Antisense oligodeoxynucleotides specific for sequences in mRNAs from the B-cell lymphoma/leukemia-2 (BCL2) gene were used to inhibit the growth in culture of a human leukemia cell line, 697. Normal phosphodiester (PO) and nuclease-resistant phosphorothioate (PS) oligodeoxynucleotides were compared with regard to specificity, potency, and kinetics. Both PO and PS antisense BCL2 oligodeoxynucleotides were specific inhibitors of cellular proliferation, since sense versions of these synthetic DNAs were inactive at similar concentrations. Specificity was further confirmed by quantitative immunofluorescence studies, showing that PO and PS antisense BCL2 oligodeoxynucleotides (when used at appropriate concentrations) reduced levels of BCL2 protein without influencing expression of HLA-DR and other control antigens. The onset of inhibition by PO oligodeoxynucleotides was faster, with reductions in cell numbers occurring within 1 day of addition to cultures, in contrast to phosphorothioates, which were ineffective until 3–4 days. Phosphorothioates were more potent that phosphodiesters, however, with half-maximal inhibition of leukemic cell growth occurring at concentrations 5–10 times lower. As expected from previous studies demonstrating the importance of BCL2 for regulating lymphoid cell survival, BCL2 antisense oligodeoxynucleotides also led to 697 leukemic cell death through sequence-specific mechanisms, with reductions in cellular viability generally lagging the inhibitory effects on cellular growth by about 2 days. Taken together, these data indicate that PO and PS oligodeoxynucleotides targeted against the human BCL2 protooncogene can be sequencespecific inhibitors of leukemic cell growth and survival.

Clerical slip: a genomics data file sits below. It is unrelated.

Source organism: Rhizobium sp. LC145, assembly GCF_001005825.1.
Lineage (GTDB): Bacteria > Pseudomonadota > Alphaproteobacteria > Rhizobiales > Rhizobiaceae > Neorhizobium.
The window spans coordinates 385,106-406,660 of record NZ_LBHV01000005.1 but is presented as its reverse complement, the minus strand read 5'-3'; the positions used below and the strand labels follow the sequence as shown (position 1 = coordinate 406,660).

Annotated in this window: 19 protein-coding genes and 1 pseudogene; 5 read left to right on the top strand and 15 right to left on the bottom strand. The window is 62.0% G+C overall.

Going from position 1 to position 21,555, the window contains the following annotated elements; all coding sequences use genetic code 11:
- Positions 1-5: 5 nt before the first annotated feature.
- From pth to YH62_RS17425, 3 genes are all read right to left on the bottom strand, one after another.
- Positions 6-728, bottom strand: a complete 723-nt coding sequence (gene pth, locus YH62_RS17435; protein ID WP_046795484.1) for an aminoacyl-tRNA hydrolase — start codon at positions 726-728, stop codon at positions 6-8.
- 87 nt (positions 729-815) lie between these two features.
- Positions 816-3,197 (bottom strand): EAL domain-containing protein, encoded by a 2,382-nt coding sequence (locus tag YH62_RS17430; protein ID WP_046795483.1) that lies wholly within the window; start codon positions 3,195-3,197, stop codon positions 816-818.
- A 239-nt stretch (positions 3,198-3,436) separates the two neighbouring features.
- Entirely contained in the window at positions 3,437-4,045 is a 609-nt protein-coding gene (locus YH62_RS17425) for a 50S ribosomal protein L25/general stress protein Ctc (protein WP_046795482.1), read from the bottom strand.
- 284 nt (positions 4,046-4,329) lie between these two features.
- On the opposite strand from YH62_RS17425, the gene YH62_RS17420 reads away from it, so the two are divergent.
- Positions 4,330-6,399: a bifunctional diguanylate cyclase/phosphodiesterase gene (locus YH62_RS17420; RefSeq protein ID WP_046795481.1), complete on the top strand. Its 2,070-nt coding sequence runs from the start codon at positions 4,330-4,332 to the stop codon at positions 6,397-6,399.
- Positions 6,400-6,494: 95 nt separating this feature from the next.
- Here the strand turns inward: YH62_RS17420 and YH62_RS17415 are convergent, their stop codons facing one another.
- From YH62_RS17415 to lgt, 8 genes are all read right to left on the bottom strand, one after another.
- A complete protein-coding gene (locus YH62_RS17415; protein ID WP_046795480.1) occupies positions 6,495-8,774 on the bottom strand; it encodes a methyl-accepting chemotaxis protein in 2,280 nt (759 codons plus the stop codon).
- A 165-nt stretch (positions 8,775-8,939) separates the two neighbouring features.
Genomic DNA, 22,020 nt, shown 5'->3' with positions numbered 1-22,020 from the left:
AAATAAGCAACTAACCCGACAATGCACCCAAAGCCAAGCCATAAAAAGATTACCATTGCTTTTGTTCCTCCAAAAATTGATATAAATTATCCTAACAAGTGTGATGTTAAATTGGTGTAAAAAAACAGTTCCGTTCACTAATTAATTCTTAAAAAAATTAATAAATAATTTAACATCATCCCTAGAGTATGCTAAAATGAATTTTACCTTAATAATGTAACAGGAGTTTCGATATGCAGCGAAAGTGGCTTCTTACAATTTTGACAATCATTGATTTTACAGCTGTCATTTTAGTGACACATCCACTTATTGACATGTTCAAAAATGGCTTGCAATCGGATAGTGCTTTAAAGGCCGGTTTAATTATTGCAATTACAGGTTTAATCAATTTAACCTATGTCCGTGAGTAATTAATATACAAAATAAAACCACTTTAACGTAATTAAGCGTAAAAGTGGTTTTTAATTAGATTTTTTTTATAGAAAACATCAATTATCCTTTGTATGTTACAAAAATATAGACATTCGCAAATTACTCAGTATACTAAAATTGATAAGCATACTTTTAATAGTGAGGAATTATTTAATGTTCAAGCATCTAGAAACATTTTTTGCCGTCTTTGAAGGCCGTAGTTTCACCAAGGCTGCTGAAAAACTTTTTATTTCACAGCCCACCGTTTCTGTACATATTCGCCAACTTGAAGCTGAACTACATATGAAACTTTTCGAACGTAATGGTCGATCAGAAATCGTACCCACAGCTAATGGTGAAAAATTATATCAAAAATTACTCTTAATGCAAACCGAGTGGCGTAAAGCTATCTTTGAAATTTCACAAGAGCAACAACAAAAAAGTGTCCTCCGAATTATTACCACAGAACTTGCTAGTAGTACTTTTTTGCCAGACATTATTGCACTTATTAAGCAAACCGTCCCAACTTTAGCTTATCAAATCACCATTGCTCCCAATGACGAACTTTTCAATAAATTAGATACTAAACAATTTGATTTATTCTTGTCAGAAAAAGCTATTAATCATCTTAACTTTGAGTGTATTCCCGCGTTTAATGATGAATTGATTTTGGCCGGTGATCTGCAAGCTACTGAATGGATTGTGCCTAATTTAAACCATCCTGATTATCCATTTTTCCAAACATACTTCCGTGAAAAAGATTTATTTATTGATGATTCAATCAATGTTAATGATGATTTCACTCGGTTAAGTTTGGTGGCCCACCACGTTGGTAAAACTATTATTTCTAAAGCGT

Supported in part by grants CA-47946 from the NIH, a Special Fellowship from the Leukemia Society of America (J. C. R.), and the Lucille P. Markey Charitable Trust.

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